Saturday, March 08, 2008

Frederick Seitz (1911-2008)

Frederick Seitz, one of the founding founders of condensed matter physics, was born on the Independence Day of 1911 to a family of German immigrant baker in San Francisco and left us on Sunday, March 2nd, 2008, at age of 96+.
L.A. Times
New York Sun
The New York Times
The Washington Post
He started to study biochemistry but switched to mathematics pretty soon afterwards, to earn a degree at Stanford in 1932.

One of his main pioneering contributions to condensed matter physics was back in the 1930s. As Eugene Wigner's graduate student at Princeton (he only needed 2 years for the PhD degree), he calculated some physical properties of bulk sodium from the known properties of sodium ions. Similar work was useful for the later development of transistors and electronics.

In 1940, he published "The Modern Theory of Solids" that became the Holy Scripture of the field for quite some time; see other things at amazon.com. The 1943 text "The Physics of Metals" was quite authoritative, too. During the war, he helped to develop armor-piercing bullets for the army and find design problems with the atomic bomb (with Wigner). Later, he was working on the Hydrogen bomb, too.

In the following decade, he studied the diffusion leading to crystalline structures of atoms (and defended resumption of atmospheric testing after some Soviet provocations).

Since the late 1950s, he focused on administrative work as a boss of the American Institute of Physics and NATO's science advisor. In 1962, he was elected president of the National Academy of Sciences that used to be a part-time job. He transformed it into a full-time job and tried it for the first time.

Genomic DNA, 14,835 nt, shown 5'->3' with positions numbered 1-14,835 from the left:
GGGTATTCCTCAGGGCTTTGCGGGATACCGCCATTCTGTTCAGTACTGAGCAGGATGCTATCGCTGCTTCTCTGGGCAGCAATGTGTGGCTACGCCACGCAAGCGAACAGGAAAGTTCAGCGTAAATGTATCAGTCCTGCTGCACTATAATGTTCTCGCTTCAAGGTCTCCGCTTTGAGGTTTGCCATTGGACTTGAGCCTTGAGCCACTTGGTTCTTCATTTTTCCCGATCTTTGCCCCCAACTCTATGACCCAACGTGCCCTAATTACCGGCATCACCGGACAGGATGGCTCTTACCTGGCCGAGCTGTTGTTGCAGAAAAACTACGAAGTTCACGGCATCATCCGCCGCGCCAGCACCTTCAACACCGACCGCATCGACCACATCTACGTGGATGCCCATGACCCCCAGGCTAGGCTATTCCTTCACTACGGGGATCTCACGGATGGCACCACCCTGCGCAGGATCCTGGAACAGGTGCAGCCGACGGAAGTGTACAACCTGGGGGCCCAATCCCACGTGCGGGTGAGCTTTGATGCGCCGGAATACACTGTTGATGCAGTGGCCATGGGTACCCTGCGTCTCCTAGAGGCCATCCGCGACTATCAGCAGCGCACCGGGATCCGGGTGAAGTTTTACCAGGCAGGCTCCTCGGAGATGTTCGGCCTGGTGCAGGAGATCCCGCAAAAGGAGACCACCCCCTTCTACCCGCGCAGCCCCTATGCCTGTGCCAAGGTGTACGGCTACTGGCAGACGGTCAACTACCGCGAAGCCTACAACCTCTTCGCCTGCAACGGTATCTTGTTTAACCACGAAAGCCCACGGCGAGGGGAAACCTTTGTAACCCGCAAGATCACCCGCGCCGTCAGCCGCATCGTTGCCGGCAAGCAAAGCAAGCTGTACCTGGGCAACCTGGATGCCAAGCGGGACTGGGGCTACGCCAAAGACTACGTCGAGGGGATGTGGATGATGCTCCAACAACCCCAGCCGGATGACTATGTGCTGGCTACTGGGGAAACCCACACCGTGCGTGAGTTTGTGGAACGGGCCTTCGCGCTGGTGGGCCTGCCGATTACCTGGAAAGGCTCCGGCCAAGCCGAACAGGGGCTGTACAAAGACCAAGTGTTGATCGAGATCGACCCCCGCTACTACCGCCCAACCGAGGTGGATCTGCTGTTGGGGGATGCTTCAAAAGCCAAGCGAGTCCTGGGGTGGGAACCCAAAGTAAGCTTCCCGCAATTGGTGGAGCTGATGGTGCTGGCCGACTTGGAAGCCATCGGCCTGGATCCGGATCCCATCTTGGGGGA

In 1968, he became president of Rockefeller University. He couldn't expand it much because of the economical weakness of the 1970s. But he created some PhD and MD programs and founded a center for ecology. R.J. Reynolds Industries approached him in 1978 to oversee USD 45 million dedicated to medical research.

Almost none of it was connected with smoking but loads of aggressive activists - that scum has been around for quite some time - have promoted him to a symbol of suppression of the smoking-cancer links anyway. In fact, he was convinced that active smoking causes cancer since he was a kid (from his dad): he has never changed opinions about it. He was skeptical about the health effects of secondhand smoke.

In the 1980s, he became the chairman of the SDI (star wars) advisory board. In 1984, he founded the George C. Marshall Institute in Washington together with Jastrow and Nierenberg and became a leading climate skeptic, criticizing the 1995 IPCC report and urging scientists to sign the Oregon petition in 1998 (18,000 did). Before that, in 1997, he wrote "The Science Matrix" about the rise of the scientific method. He has also disputed the damaging role of CFCs for the ozone layer.

Even very recently, he was very active. In 2008 (!!!), he published the autobiography, "On The Frontier". He wrote e.g. the foreword to the NIPCC report in February 2008.

His awards, including the 1973 National Medal of Science (for condensed matter physics), and four great-grandchildren could be listed here. Seitz believed in a form of God represented by a great remaining overwhelming mystery of the Universe. The world has lost a rather exceptional figure.

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